'You can't blame people for buying pre-owned'

Ben Parfitt
'You can't blame people for buying pre-owned'

It's unfair to blame consumers for trading in their old titles when new games cost as much as $60/£50 – that's according to the CEO of TimeShift developer Saber Interactive.

"I absolutely feel that cheaper, digital games have to be the future," Matthew Karch told CVG. "$60 is a lot to pay for a game, and while there is definitely a market for games in that price range, for many people that's an immediate barrier to entry.

"People in our industry are in a panic about used games, but honestly, can you blame people for playing a game and then trying to get some value back out of it? The only way for many gamers to currently play multiple triple-A games is to shell out quite a bit of money and that definitely limits our consumer base."

His comments come following the digital release of Saber-developed title Battle: Los Angeles. But despite the game's critical mauling, Karch still believes that smaller, digitally published games are the future.

"If you want to reach an audience that is not accustomed to spending or can't spend that kind of money, then you need to give them an alternative," he added. "I think this also applies to our core audience. Smaller, high quality digital downloads are a great way to do that.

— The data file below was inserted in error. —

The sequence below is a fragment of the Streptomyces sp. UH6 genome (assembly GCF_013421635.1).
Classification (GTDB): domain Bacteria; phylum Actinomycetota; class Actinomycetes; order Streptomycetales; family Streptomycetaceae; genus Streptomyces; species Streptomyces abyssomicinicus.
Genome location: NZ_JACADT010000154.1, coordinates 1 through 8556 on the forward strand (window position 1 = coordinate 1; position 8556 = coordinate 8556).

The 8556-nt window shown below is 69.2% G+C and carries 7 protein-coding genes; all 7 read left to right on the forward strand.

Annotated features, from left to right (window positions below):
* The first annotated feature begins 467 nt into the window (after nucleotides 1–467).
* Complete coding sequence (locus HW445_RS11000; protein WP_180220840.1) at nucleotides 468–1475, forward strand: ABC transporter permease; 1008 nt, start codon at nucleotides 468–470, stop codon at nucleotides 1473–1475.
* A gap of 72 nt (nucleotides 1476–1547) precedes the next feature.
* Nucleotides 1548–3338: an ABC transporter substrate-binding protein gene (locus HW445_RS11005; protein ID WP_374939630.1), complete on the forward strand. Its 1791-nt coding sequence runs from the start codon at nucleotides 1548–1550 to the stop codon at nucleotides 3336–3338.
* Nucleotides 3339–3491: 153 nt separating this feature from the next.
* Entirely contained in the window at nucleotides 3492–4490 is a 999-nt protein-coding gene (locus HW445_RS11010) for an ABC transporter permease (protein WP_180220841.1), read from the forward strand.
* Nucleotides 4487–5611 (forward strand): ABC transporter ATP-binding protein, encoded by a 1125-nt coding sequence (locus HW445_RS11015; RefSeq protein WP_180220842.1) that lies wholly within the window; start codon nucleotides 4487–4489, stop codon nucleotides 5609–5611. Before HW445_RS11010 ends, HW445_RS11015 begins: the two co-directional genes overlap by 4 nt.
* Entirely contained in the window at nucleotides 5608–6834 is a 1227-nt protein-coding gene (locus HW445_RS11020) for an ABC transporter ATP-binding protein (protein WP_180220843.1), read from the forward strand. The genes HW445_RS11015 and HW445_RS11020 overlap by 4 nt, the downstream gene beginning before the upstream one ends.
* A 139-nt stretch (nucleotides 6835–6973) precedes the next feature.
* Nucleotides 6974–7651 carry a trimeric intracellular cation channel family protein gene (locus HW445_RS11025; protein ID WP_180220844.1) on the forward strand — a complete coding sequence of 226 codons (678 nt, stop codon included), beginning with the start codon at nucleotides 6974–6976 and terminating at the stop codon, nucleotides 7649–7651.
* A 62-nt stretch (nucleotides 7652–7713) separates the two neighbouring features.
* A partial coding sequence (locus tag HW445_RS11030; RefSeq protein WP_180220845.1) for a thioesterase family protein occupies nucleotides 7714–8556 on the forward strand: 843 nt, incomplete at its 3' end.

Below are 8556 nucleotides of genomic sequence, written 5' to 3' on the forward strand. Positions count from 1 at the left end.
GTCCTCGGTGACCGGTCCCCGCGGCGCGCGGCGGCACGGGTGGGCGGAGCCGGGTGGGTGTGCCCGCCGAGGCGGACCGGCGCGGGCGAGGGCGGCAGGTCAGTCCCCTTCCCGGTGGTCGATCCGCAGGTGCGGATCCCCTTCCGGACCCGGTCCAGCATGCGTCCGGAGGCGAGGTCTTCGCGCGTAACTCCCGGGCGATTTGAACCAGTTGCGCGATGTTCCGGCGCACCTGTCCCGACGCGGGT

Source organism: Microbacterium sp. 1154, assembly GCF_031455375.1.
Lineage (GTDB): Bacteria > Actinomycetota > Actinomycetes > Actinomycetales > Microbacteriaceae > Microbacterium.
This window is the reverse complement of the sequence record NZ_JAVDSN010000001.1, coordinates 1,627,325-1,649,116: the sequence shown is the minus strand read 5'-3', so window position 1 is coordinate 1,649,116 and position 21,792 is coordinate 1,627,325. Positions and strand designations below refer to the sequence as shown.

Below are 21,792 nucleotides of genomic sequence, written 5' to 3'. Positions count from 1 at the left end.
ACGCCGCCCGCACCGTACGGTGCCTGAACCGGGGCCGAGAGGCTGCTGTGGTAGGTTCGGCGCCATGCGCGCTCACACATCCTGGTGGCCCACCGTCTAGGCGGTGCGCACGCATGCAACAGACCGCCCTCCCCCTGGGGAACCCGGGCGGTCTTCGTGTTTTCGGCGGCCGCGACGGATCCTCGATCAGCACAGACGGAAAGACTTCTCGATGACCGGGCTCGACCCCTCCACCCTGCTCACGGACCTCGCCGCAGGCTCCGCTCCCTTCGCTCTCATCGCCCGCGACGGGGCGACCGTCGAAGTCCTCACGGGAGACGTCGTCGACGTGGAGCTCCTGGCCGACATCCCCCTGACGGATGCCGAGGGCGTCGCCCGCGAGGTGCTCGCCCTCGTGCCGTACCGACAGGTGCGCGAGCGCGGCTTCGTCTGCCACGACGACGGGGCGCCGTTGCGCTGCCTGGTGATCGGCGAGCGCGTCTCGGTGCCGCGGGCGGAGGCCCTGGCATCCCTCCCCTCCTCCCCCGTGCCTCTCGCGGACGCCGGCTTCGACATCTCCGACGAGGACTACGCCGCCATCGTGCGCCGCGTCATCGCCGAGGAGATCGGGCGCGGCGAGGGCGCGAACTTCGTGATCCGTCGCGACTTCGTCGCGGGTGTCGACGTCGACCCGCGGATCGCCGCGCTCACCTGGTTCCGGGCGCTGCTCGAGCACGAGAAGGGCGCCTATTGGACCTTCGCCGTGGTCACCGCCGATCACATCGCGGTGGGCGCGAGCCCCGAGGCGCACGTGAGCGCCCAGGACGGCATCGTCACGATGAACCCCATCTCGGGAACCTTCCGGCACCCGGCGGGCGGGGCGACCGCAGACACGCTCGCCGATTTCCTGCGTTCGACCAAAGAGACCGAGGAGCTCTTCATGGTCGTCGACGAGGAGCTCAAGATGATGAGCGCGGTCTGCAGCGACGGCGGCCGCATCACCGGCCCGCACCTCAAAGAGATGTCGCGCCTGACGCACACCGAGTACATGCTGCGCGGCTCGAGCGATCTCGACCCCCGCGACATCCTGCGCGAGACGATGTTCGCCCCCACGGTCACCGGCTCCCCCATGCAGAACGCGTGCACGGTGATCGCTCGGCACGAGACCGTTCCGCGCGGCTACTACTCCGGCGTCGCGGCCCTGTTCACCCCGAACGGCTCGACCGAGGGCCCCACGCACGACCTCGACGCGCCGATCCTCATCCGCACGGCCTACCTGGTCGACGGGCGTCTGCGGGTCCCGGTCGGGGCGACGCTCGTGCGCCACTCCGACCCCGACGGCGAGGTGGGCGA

"I think the price tag alienates gamers. People complain about $5 spent when they don't like a download? How do you think they feel about blowing $60? That definitely limits our audience.

"The $60 price tag is holding games back, in more respects than one. The primary problem with the price tag is that it limits the market. Because the market is limited, publishers need to make sure they hit as many in their audience as possible with a game. This means that less risks are taken and games end up being much more "cookie cutter" and innovation is stifled."

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Tags: price , pre-owned , video games , saber

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